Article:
Birthplace: North Hollywood, California
Current City: San Diego, California
What did you want to be when you were growing up?
From the time I was 14, I was determined to be an archaeologist.
How did you get started in your field of work?
While in high school, I had the opportunity to volunteer on a dig in Pacific Palisades run by the archaeological survey at UCLA. After that I joined a field school near Tucson, Arizona. Ever since then, I have never worked in anything but archaeology.
What inspires you to dedicate your life to archaeology?
I think the past offers so many important lessons for the present. The past is also a place of mystery with so many puzzles to solve about how societies evolved, how technology influenced those changes, and how people adapted to their environments. These problems fascinate me 24/7.
What's a normal day like for you?
When I'm in the field (and I am leaving this evening for the desert of southern Jordan), I am usually the first one up around 4 a.m. I then wake the team. We usually drive out to our sites off-road using a four-wheel drive pickup. As the principal investigator, I have the good fortune to walk around the different excavation areas and consult my field archaeologists (usually my graduate students) and interact with the undergrads. If they find something interesting, I often join in helping to excavate it. In the field lab (and back at UCSD), I coordinate the research efforts.
Do you have a hero?
One of my heroes is the American archaeologist Nelson Glueck, who pioneered systematic archaeological surveys in Jordan back in the 1930s. He was the first archaeologist working in the southern Levant (Holy Land) to understand the importance of small pottery sherds for helping to date ancient sites. Glueck often road camels during his surveys and covered vast areas of Jordan. The result was some of the first settlement pattern studies of the region—all of which helped him identify historical changes in the country that ancient texts could never inform on. I admire his original thinking, toughness, and passion for the field.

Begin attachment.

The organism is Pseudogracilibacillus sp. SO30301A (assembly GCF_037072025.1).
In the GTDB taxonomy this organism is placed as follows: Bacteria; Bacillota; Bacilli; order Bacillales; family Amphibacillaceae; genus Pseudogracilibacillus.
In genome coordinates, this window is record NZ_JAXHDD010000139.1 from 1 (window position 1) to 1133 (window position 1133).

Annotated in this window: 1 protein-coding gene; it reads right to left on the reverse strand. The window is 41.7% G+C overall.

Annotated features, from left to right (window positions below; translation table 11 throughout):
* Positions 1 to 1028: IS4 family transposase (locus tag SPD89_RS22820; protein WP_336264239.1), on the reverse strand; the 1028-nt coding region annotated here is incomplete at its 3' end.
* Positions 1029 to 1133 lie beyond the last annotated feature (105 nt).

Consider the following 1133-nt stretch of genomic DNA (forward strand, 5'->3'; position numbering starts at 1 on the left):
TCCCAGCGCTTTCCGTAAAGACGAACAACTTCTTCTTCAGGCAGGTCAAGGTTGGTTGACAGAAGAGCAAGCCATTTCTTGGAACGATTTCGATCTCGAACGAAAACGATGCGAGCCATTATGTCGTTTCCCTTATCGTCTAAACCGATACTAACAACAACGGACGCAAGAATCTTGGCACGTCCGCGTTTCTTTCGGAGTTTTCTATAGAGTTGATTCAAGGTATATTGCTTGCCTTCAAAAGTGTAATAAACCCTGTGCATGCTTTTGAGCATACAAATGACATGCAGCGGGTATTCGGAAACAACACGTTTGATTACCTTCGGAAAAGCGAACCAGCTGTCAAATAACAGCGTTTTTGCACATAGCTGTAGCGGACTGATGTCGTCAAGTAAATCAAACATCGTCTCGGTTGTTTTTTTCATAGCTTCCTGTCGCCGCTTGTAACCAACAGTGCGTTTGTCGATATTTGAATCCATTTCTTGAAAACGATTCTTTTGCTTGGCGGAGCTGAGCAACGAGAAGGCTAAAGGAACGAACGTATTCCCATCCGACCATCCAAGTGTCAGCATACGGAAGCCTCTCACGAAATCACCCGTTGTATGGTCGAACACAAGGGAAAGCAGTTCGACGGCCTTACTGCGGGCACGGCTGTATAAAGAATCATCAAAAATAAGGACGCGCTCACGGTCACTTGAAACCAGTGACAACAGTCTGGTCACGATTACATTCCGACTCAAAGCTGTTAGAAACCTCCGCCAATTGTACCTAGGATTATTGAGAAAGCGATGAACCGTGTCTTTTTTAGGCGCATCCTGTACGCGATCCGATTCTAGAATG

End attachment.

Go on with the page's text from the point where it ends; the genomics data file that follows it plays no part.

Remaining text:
What has been your favorite experience in the field? The most challenging?
My first major archaeological discovery was in Israel's Negev desert back in 1976 when I surveyed the Wadi Beersheva for ancient sites dating from the Neolithic to Early Bronze age (ca. 6,000-2500 B.C.E.). I could only afford a bicycle (one-speed) at the time and would ride out to the desert each day to systematically look for sites. One day, in the middle of an Israel army firing zone, I came across the largest un-reported Chalcolithic (Copper Age, ca. 4500-3600 B.C.E.) village site. It was massive (over 24 acres) and covered with ancient pottery fragments, flint tools, and the foundations of buildings. This was the Chalcolithic Nirvana for me and I dedicated around ten years of my life excavating and publishing this site. During the survey I was shot at a few times—that was challenging.
What are your other passions?
I love hiking and walking with my wife, Alina—around our neighborhood or around the world.
What do you do in your free time?
I'm fortunate. Archaeology is both a job and a hobby, so the two go together for me constantly. When I have free time, I like to read and reflect on life.
If you could have people do one thing to help save world cultural heritage, what would it be?
If I could have people do one thing to help save world cultural heritage and their natural environments, I would have them travel to national parks and World Cultural Heritage sites. They would become advocates for these treasures and consistently lobby and write their government leaders to work to preserve these unique resources.
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Inside National Geographic Magazine
Copper mines in southern Jordan were active centuries earlier than previously believed, according to a new study that suggests the area was producing the metal at the same time the biblical figure of King Solomon is said to have built Jerusalem's first Jewish temple.
Was the Kingdom of David and Solomon a glorious empire—or just a little cow town? It depends on which archaeologist you ask.
In Their Words
I think the past offers so many important lessons for the present. The past is also a place of mystery with so many puzzles to solve about how societies evolved, how technology influenced those changes, and how people adapted to their environments.
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